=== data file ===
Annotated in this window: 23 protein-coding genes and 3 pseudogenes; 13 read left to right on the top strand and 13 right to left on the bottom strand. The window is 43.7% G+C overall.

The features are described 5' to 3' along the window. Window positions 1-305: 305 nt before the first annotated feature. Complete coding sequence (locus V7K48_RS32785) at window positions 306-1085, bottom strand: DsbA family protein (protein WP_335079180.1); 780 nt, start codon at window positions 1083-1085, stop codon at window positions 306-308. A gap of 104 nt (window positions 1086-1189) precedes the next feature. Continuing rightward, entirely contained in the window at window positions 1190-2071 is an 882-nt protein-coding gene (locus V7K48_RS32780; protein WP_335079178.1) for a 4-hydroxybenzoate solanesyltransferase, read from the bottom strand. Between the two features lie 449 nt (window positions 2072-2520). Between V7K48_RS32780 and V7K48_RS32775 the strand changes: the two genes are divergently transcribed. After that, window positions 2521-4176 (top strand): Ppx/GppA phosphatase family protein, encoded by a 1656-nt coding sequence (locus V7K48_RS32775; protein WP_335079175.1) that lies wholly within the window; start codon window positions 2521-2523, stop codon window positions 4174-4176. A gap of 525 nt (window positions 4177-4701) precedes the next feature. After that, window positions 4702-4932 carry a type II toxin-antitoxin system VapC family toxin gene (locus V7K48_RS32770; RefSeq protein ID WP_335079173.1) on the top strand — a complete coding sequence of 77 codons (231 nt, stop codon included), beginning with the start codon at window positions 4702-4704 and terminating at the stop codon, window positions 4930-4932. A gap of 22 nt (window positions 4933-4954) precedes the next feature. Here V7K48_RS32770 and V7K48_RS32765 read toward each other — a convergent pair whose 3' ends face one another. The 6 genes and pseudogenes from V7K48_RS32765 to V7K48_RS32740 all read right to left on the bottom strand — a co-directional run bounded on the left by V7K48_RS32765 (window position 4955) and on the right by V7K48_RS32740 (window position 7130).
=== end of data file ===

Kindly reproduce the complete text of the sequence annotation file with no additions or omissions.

Annotated in this window: 23 protein-coding genes and 3 pseudogenes; 13 read left to right on the top strand and 13 right to left on the bottom strand. The window is 43.7% G+C overall.

The features are described 5' to 3' along the window. Window positions 1-305: 305 nt before the first annotated feature. Complete coding sequence (locus V7K48_RS32785) at window positions 306-1085, bottom strand: DsbA family protein (protein WP_335079180.1); 780 nt, start codon at window positions 1083-1085, stop codon at window positions 306-308. A gap of 104 nt (window positions 1086-1189) precedes the next feature. Continuing rightward, entirely contained in the window at window positions 1190-2071 is an 882-nt protein-coding gene (locus V7K48_RS32780; protein WP_335079178.1) for a 4-hydroxybenzoate solanesyltransferase, read from the bottom strand. Between the two features lie 449 nt (window positions 2072-2520). Between V7K48_RS32780 and V7K48_RS32775 the strand changes: the two genes are divergently transcribed. After that, window positions 2521-4176 (top strand): Ppx/GppA phosphatase family protein, encoded by a 1656-nt coding sequence (locus V7K48_RS32775; protein WP_335079175.1) that lies wholly within the window; start codon window positions 2521-2523, stop codon window positions 4174-4176. A gap of 525 nt (window positions 4177-4701) precedes the next feature. After that, window positions 4702-4932 carry a type II toxin-antitoxin system VapC family toxin gene (locus V7K48_RS32770; RefSeq protein ID WP_335079173.1) on the top strand — a complete coding sequence of 77 codons (231 nt, stop codon included), beginning with the start codon at window positions 4702-4704 and terminating at the stop codon, window positions 4930-4932. A gap of 22 nt (window positions 4933-4954) precedes the next feature. Here V7K48_RS32770 and V7K48_RS32765 read toward each other — a convergent pair whose 3' ends face one another. The 6 genes and pseudogenes from V7K48_RS32765 to V7K48_RS32740 all read right to left on the bottom strand — a co-directional run bounded on the left by V7K48_RS32765 (window position 4955) and on the right by V7K48_RS32740 (window position 7130).